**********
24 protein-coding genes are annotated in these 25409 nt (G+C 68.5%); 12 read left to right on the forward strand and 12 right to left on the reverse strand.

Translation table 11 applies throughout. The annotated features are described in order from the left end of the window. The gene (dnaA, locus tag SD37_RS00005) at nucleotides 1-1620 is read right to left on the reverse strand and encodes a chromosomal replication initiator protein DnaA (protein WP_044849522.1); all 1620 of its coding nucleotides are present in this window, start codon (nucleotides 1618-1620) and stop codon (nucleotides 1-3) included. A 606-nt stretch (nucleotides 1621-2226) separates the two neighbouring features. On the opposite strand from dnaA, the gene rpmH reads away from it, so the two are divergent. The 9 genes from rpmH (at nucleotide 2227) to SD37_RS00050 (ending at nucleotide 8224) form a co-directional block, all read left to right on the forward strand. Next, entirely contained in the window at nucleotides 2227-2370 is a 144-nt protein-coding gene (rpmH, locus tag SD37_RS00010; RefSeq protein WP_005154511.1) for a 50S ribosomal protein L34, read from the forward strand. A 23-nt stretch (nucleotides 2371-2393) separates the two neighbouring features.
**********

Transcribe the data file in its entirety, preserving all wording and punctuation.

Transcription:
24 protein-coding genes are annotated in these 25409 nt (G+C 68.5%); 12 read left to right on the forward strand and 12 right to left on the reverse strand.

Translation table 11 applies throughout. The annotated features are described in order from the left end of the window. The gene (dnaA, locus tag SD37_RS00005) at nucleotides 1-1620 is read right to left on the reverse strand and encodes a chromosomal replication initiator protein DnaA (protein WP_044849522.1); all 1620 of its coding nucleotides are present in this window, start codon (nucleotides 1618-1620) and stop codon (nucleotides 1-3) included. A 606-nt stretch (nucleotides 1621-2226) separates the two neighbouring features. On the opposite strand from dnaA, the gene rpmH reads away from it, so the two are divergent. The 9 genes from rpmH (at nucleotide 2227) to SD37_RS00050 (ending at nucleotide 8224) form a co-directional block, all read left to right on the forward strand. Next, entirely contained in the window at nucleotides 2227-2370 is a 144-nt protein-coding gene (rpmH, locus tag SD37_RS00010; RefSeq protein WP_005154511.1) for a 50S ribosomal protein L34, read from the forward strand. A 23-nt stretch (nucleotides 2371-2393) separates the two neighbouring features.